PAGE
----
Puppies and kids could equal chaos. Check out our top 10 training tips on how to ensure both have their own space and boundaries.
Only pick your puppy up when you have to
Remember that your puppy is a dog, not a baby. Most puppies don’t want to be continuously picked up and cuddled. Puppies should only be picked up in emergency situations, or for managing heights like going in and out of the car or down steps. If you pick your puppy up when they are doing something ‘naughty’ they are more likely to run away next time. If you pick your puppy up for a random cuddle, they are likely to start snapping when carried.
Personal Space is very important
Asking for personal space is asking for respect. We often like to have our puppies on our lap, but they gown to their full size, we no longer want them there. When we allow puppies onto our laps or into our face it tells them that its ok to get that close, which often means that they also do this in play, which can lead to face nipping etc.
Space for your Face
Keeping your face out of the dog’s face and vice versa is especially important. It’s very easy for us to let our dogs climb onto us and have free access to our faces when they are young, but this often leads to pups thinking that its ok to nip faces in play as well. Likewise, dogs have overly sensitive senses on their head, such as their nose, eyes and ears which can make them uncomfortable when we get too close.
Let Sleeping Dogs Sleep
Puppies do the majority of their growing whilst they are asleep, and it’s important for their development that they are able to have enough down time. Puppies should be provided with a safe child free space (separate room or a crate or playpen) where children are not allowed free access. Only an adult should wake up a sleeping dog, which is always best done through putting a treat by their nose for their sense of smell to wake them up.
Chase me, Chase you
Children tend to be high energy and love to be chased by their puppies. However, when the puppy catches up with them and starts nipping this can lead to all kinds of tears and unhappy parents. Chase me games should be minimised where possible to stop encouraging this behaviour from the pup, with interactions with kids calm and training focused.
Volume and Excitement
More nervous puppies appreciate a quiet house, and even those bolder dogs may not want to be excited 24/7. I would always recommend that a puppy gets the opportunity to socialise with kids when they are in a lower energy and doing a quiet activity. This way they don’t only associate the children with play or be nervous of the loud noises they can make.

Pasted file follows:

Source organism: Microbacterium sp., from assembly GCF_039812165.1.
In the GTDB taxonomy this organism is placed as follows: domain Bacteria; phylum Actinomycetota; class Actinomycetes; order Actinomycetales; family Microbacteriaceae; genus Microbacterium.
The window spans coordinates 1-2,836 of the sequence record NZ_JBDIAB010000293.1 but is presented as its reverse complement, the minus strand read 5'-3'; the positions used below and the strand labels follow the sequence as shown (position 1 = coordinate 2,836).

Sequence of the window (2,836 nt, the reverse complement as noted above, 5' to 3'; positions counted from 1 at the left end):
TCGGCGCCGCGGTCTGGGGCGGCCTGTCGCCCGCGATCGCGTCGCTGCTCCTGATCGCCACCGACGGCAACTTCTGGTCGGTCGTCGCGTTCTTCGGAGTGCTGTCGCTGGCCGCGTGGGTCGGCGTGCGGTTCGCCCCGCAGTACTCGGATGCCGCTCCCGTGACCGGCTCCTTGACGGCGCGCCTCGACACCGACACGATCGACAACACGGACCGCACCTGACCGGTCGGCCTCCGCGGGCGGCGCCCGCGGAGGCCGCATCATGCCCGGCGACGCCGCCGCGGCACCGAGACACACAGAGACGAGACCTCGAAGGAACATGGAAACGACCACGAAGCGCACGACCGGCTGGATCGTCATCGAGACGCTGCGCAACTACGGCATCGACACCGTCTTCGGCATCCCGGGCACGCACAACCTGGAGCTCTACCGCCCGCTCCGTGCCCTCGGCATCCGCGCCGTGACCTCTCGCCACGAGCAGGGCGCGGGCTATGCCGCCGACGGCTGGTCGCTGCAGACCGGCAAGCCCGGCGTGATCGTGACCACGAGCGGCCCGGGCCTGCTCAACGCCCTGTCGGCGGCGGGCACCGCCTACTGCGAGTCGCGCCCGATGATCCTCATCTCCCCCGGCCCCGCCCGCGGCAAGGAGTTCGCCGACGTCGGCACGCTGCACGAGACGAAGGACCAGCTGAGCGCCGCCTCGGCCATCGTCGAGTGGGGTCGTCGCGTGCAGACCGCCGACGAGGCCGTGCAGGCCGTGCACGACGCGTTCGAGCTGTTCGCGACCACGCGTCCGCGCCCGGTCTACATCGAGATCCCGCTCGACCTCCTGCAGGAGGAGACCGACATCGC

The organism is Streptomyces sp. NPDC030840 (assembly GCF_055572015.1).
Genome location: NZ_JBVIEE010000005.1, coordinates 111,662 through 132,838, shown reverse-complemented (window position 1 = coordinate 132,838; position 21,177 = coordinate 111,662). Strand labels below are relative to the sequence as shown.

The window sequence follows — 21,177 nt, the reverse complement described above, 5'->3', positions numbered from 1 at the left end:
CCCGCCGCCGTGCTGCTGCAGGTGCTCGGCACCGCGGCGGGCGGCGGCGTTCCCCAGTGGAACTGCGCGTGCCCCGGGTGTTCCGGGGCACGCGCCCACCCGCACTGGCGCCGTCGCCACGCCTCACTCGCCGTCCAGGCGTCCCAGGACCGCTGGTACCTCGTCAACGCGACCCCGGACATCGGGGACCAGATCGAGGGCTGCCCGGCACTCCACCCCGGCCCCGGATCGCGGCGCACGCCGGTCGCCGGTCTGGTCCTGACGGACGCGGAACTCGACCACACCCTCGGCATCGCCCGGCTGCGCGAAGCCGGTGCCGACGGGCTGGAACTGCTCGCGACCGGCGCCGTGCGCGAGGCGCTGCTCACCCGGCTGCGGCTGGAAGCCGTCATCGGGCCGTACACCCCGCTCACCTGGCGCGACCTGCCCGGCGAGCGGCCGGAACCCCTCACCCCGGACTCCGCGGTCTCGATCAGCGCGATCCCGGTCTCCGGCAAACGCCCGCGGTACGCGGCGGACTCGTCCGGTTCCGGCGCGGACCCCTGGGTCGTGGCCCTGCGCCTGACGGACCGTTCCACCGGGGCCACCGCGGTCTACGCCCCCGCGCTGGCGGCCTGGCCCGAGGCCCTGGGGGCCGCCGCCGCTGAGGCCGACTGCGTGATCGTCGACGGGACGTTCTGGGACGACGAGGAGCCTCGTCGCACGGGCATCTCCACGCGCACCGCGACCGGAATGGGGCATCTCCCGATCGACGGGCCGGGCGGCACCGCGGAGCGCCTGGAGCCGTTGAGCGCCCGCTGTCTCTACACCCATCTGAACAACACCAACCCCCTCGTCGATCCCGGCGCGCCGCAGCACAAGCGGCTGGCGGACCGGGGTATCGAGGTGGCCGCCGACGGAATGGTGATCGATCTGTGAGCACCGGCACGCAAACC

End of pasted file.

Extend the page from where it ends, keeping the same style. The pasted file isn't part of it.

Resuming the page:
It’s very easy for kids (and parents) to return home and immediately run to their puppy. Whilst this is a great sign of positive interaction, it can also condition the puppy to expect this from every visitor and rush the front door with excitement. I always recommend putting coats and bags away, popping the kettle on and then sitting in your own ‘love seat’ where all greetings take place. This changes the approach to the front door, but also teaches your pup about patients and waiting for affection.
Basic Obedience and Building a Bond
Basic obedience training is a fantastic opportunity for your kids to interact with the puppy in a positive and structured way. This puts your children in more of a leadership position for your pups, increases positive associations with children and is amazing for building the bond between them. It also is important that your kids feel empowered and that they also have control of the pup in your home.
Puppies love rules and boundaries
Consistency is the key to training, and this can only happen when everyone in the household agrees on what the rules should be. Sit down with the whole family and write down the rules for interacting with your pup and what boundaries your pup will be given around the house. EG access to sofas, no begging at the table etc. Better yet why not ask your children to write the rules for their friends when they visit. I often find by empowering them in this way they stick to the rules better themselves.
Roles and Responsibilities
Lots of parents get a puppy as they want to teach their children about responsibility, but then take on all the jobs themselves. Sit down as a family and teach your kids about ALL the tasks it takes to give your dog the best life possible (eg grooming, feeding, walking, training etc). Assign jobs to each person in the household and at what age they are expected/allowed to take on each. For example, Age 5, can hold the training lead in the park. Age 12 can hold the lead on the pavement.